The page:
It's a similar story the next day in the nearby cities of Patan and Bhaktapur - each has a Durbar Square and a variety of temples and government buildings from different periods, which are surrounded by a warren of crumbling and densely populated residential buildings. In Patan, also known as Lalitpur, once a powerful city-state, we have lunch on the rooftop of Si Taleju restaurant, enjoying a spicy Nepali thali with an expansive view of the historic centre. The highlight of the city is the newly revamped Patan Museum, a former palace filled with hundreds of statues, carvings and other objects, though perhaps most striking is the eight-year-old main priest at the Golden Temple, who is revered by the old and young alike. When we see him, he is showing some toddlers how to play a computer game on a tablet device.

My next stop is Bhaktapur, the capital of Nepal from the 12th to the 15th century but now a relaxed and impressively intact medieval city, thanks to its subsequent decline. Most surprising is the sight of dozens of women drawing water from ancient communal wells. My guide here is Rabindra Puri, a sculptor turned social entrepreneur whose restoration of a 170-year-old farmhouse has inspired a trend in preservation in the city's residential districts. "The house is an awareness campaign," he says as he shows us round. "So many old houses were being demolished and rebuilt in concrete. I wanted to show people that you can accommodate modern facilities in an old house." Puri is the first Nepali to win a Unesco award; his latest projects include a new, out-of-town housing development being built in traditional styles and a "Museum of Stolen Art", featuring replicas of sculptures smuggled out of the country or sold by corrupt officials.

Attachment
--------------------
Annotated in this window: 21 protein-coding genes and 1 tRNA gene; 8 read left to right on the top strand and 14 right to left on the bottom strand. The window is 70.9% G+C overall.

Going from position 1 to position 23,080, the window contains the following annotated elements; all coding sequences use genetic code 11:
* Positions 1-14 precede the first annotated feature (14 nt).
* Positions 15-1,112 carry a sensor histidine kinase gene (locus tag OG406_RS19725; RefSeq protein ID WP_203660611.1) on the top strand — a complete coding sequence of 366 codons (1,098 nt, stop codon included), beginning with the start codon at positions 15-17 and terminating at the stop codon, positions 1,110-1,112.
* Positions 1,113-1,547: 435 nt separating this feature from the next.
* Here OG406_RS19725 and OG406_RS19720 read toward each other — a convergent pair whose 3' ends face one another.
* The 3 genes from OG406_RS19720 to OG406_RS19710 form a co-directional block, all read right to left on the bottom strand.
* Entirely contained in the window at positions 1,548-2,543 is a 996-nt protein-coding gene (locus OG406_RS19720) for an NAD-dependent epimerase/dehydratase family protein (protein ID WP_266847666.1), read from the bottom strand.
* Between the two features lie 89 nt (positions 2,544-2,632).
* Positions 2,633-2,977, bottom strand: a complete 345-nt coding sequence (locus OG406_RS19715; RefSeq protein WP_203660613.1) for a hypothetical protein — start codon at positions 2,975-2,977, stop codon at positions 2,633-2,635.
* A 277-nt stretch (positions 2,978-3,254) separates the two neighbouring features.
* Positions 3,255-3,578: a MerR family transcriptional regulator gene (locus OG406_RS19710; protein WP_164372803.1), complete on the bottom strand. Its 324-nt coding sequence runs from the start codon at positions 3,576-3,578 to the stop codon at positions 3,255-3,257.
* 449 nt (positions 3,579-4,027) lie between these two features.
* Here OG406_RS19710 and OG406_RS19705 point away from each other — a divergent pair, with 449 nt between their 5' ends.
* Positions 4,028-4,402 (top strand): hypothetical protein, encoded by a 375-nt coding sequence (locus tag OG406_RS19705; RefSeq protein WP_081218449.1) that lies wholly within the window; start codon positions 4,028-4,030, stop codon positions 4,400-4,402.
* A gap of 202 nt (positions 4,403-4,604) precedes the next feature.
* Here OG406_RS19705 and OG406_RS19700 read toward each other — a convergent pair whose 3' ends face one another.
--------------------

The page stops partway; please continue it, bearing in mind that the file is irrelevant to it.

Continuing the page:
My final visit is to the Bodnath temple, a vast, gilded, whitewashed stupa surrounded by monasteries and pretty townhouses. As dusk falls, endless strings of coloured prayer flags flutter in the wind, thousands of small candles are lit, incense burns and Tibetan Buddhists in orange robes spin prayer wheels and march clockwise around the temple. It's been like this for hundreds of years and will doubtless continue long into the future. It's that continuity between past, future, and the all-important present that I took away from the trip, and that's why I'll return.

The flight Etihad Airways (www.etihad.com) offers return direct flights from Abu Dhabi to Kathmandu from Dh1,400 return including taxes. The flight takes 3.5 hours. The hotel Double rooms at Dwarika’s Hotel (www.dwarikas.com; 00 977 1 44 79488) cost from US$270 (Dh990) per night including taxes


The tour Kathmandu Travels & Tours (www.kathmandu-travels.com; 00 977 1 44 71577) can arrange private or group tours of the city and elsewhere.

rbehan@thenational.ae